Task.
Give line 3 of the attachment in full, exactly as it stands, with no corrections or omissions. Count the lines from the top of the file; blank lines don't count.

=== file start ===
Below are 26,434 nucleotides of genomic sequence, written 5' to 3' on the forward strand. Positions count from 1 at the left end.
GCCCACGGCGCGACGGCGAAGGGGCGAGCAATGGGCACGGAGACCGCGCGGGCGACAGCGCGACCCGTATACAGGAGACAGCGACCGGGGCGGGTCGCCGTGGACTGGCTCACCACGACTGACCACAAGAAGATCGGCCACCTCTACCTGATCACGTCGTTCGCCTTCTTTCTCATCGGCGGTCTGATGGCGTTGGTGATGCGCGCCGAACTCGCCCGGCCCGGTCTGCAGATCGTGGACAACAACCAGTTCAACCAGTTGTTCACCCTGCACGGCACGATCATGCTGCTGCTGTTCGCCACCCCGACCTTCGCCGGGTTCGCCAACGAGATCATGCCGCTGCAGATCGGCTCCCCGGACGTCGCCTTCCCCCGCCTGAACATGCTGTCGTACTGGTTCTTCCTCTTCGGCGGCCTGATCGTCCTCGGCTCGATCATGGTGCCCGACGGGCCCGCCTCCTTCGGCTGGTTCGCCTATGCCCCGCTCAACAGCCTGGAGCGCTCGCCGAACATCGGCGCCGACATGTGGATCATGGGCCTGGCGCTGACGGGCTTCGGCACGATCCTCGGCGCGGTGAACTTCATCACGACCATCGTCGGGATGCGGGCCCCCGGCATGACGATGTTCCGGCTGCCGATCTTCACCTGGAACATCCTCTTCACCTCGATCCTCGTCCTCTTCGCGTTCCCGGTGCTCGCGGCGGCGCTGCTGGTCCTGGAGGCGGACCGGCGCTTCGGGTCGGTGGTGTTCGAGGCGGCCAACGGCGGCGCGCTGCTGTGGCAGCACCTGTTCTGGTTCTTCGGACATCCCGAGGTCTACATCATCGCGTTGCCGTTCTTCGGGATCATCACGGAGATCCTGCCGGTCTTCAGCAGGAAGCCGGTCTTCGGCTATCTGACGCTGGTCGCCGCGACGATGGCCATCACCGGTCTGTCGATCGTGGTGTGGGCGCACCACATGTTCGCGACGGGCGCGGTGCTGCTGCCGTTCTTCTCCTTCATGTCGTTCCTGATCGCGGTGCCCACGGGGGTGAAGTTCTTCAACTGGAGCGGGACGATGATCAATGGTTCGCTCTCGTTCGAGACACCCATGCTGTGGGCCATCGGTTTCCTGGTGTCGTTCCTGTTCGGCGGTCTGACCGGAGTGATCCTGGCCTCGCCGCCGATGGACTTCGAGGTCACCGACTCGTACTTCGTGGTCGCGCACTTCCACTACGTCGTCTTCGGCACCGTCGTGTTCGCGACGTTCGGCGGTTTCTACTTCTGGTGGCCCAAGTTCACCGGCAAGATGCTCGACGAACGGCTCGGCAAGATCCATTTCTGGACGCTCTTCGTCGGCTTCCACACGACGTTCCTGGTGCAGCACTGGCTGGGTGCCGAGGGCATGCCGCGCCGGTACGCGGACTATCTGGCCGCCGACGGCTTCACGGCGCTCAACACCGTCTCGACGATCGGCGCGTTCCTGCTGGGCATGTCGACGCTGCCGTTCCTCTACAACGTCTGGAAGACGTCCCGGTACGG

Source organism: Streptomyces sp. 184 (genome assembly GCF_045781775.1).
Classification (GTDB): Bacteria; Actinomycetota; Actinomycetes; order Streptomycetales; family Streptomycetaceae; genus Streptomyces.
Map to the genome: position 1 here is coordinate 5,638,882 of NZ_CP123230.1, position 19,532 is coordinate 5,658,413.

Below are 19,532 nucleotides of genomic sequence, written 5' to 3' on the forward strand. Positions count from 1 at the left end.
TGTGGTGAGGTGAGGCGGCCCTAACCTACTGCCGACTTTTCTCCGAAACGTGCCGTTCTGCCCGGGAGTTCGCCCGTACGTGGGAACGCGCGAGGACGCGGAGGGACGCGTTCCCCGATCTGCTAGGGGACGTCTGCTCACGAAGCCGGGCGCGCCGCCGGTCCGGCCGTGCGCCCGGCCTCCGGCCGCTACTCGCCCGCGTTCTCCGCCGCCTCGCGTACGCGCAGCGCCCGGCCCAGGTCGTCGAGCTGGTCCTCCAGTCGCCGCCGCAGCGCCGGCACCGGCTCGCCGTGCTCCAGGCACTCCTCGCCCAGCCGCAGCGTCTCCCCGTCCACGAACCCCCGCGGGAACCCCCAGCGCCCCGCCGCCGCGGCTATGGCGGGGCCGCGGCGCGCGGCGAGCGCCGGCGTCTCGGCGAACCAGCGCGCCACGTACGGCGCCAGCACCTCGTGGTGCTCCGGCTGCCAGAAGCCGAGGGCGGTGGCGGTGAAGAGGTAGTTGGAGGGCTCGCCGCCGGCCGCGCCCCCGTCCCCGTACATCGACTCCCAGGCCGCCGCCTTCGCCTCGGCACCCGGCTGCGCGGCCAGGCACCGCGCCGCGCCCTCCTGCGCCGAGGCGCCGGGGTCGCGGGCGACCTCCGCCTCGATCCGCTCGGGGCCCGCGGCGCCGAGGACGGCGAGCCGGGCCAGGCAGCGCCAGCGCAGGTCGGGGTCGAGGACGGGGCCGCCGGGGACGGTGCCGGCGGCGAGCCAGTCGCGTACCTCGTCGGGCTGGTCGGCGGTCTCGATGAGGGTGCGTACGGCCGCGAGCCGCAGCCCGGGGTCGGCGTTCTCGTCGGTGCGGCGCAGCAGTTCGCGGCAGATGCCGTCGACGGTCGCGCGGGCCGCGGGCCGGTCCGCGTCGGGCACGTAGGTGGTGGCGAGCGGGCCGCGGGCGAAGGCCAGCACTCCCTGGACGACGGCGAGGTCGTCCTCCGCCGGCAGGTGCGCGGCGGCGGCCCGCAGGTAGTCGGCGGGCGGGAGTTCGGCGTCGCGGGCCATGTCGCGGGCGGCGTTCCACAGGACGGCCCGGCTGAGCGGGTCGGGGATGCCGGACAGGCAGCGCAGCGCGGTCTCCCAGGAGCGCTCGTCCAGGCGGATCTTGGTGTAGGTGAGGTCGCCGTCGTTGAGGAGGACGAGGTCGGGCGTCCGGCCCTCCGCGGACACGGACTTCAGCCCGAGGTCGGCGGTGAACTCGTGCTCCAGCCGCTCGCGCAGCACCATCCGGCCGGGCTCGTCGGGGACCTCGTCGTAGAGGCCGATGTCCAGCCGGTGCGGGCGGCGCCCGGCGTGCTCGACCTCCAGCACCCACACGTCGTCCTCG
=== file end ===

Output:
Source organism: Streptomyces sp. 184 (genome assembly GCF_045781775.1).